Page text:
Once again, I am joining The Propagator for Six on Saturday. Visit the comments section of his blog to learn about gardens from around the world.
1. Aphids. The tell-tale leaf curl, gleam of sticky residue. A closer look reveals innumerable tiny forms, black, gray, bright green, seemingly motionless, in actual fact busy sucking the life force from my plant. I admit that my first instinct is to reach for the horticultural soap, to direct a firehose-strength spray at the afflicted stems, to pick off and ruthlessly crush each little perpetrator. But an admittedly superficial horticultural education stays my hand. There must be food to attract and retain the beneficial insects that keep aphids and their brethren in check. The system will find balance – not immediately, but in its own time. Patience and a willingness to accept some damage are called for. So I have been waiting, watching, hoping that the natural checks and balances will kick into action before my plants are annihilated, hoping that the aphids are not communicating a virus for which there is no natural defense. So far, I have seen more lady bugs, including juveniles. The affected plants have not died and both seem, for the moment, inclined to bloom. A tenuous faith is affirmed.
3. Seedling setbacks. Of the seedlings I have bought or grown, few have survived the ravages of the garden’s night time visitors. Basil, cucumber, and ornamentals alike have suffered, leading me to contemplate new protective strategies (cloches of hardware cloth or tops of soda bottles?) Any recommendations?
2. California pipevine. Finally, after purchasing seeds online, and sowing those seeds without a single seedling emerging into the light, sulking in my disappointment, reading several articles about the object of desire and pining away, I have at long last got my hands on a real, live California pipevine. I had hoped to train this strange specimen up a trellis situated between the perennial beds and the berries, but several sources suggest that the pipevine prefers at least part shade. So it has been planted instead by the stream and will, if all goes well, be trained to ornament the railing of the back deck. This fascinating vine, whose flowers resemble those of a carnivorous plant, apparently pollinated by tiny fungus gnats, which it traps in its pipe-shaped flowers long enough for them to become thoroughly coated in pollen. The flowers are reputed to emit a rather foul, fungal odor to attract the chosen pollinator. On the less repugnant side of things, the California pipevine is the only host plant of the California pipevine swallowtail, which lays its eggs on the leaves. The toxic leaves nourish the caterpillars without harming them; the accumulated poisons serve to protect the butterflies from predators. The chrysalis bears an appealing resemblance to furled pipevine flowers. If my vine survives and grows, I will be watching closely for signs of the gnat upon whose grotesque appetites the plant depends for its survival, and the beautiful butterfly in whose life cycle the vine plays such an important role.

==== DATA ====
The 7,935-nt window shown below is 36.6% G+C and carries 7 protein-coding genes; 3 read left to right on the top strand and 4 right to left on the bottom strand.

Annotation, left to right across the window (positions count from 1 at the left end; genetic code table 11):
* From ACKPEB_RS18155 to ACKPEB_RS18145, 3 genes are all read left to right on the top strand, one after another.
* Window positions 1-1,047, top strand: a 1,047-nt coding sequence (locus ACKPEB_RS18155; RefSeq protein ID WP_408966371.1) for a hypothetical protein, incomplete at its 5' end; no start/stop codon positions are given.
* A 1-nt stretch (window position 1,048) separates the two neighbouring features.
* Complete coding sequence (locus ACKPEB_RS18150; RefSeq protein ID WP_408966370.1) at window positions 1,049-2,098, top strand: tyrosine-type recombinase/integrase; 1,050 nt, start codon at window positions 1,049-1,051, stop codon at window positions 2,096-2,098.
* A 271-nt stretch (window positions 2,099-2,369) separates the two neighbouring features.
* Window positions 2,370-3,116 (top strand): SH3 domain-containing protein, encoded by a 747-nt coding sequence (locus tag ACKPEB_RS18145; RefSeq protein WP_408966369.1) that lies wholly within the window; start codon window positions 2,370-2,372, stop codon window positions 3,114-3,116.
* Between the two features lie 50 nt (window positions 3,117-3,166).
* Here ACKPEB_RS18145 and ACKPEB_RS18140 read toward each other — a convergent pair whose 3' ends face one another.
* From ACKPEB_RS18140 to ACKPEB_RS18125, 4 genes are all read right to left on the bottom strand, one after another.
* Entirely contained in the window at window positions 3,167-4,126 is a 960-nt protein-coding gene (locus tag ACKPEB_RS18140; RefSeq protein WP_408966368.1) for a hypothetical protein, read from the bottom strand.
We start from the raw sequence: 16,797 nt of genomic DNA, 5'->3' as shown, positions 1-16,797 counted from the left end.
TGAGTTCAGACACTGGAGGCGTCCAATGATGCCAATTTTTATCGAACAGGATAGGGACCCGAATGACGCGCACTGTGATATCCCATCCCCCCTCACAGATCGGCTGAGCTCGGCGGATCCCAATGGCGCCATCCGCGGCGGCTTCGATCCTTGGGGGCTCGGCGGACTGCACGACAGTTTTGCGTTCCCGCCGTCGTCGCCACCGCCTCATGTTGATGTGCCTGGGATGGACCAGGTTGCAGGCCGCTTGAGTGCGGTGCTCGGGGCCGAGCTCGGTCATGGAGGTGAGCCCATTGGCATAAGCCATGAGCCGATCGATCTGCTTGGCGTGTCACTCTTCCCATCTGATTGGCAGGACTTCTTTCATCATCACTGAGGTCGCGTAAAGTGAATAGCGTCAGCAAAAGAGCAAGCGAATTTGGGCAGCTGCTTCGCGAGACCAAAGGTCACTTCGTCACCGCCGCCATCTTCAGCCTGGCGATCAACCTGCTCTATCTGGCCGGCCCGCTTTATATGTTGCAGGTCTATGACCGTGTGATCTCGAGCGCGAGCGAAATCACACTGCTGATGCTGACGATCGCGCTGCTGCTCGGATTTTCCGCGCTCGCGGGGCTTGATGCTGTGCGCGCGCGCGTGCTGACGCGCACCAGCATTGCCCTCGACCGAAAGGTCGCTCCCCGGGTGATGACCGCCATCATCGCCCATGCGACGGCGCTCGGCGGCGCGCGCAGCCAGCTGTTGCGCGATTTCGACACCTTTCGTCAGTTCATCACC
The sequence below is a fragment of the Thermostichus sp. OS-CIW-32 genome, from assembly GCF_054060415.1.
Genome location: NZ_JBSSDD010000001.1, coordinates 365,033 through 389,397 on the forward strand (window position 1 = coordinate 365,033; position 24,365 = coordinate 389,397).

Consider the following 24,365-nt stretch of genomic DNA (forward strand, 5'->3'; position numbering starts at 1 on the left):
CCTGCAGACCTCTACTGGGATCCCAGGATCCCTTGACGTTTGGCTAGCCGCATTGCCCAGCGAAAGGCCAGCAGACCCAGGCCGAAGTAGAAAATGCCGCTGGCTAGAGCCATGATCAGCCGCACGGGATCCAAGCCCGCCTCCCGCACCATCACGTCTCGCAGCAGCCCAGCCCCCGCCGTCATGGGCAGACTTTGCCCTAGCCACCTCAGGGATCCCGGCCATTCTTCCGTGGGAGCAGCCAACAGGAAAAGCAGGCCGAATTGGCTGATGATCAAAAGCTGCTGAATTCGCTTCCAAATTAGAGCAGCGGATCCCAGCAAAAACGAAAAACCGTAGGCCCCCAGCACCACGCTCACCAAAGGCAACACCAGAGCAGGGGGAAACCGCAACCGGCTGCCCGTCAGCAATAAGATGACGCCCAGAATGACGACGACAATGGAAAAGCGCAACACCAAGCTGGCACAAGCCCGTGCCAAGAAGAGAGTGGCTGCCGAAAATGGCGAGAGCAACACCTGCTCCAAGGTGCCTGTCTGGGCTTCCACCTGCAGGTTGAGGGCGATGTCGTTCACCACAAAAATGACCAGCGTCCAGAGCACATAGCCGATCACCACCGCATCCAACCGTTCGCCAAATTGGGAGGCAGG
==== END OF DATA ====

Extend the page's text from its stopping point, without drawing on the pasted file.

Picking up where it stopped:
4. More natives acquired. Limnanthes douglasii, Clarkia purpurea, Mimulus guttatus.
5. Marshmallow. The Seed and Scion Exchange seems to have receded into the hazy past, a thing too wonderful to have occurred in fact. And yet, some evidence remains. Admittedly, kale and lettuce starts perished in the recent greenhouse catastrophe, while pea starts have struggled (displaying shocking ingratitude for the charming trellis I constructed for them). Comfrey failed to sprout from the roots that were lovingly planted and watered, and the few seeds I brought home have remained unplanted. But the unpromising stump of marshmallow has begun to send forth green shoots. Marshmallow from which marshmallows are no longer made. Apprently sometimes savored as a delicacy, the plant (of which leaves, flower buds, and roots are edible) was at other times consumed as a last resort during periods of famine. Water used to boil any part of the marshmallow can handily be used as an egg substitute. Traditional herbalism makes use of this plant’s properties to heal respiratory conditions.
Factoids aside, I’ll admit that the appeal herbs hold for me is only partially based on an interest in the immediate practical applications they could have in my home, as food, medicine, dye, etc. To a greater extent, it derives from a fascination with the ways plants and people interact, have interacted, since people first came to be. An herb is by definition a useful plant, and reading the history of any herb’s uses evokes a social order past when the power of plants, and the extent of our dependence on them, were better appreciated. Ideally I would love to cultivate a collection of herbs along with their common and arcane histories. I fantasize about wandering among perhaps formally arranged beds, knowingly rubbing leaves and harvesting flowers. In reality, I believe I already grow more herbs (useful plants) than I realise. Perhaps I should refocus my ambition on becoming becoming better acquainted with my plants.
6. Plants in bloom.
Starting top left: Lupinus, Eschscholzia californica, Juncus, Achillea “Moonshine,” Gaura “Siskiyou Pink,” Nicotiana, Baptisia australis, Mimulus guttatus, Verbascum “Southern Charm,” Verbena bonariensis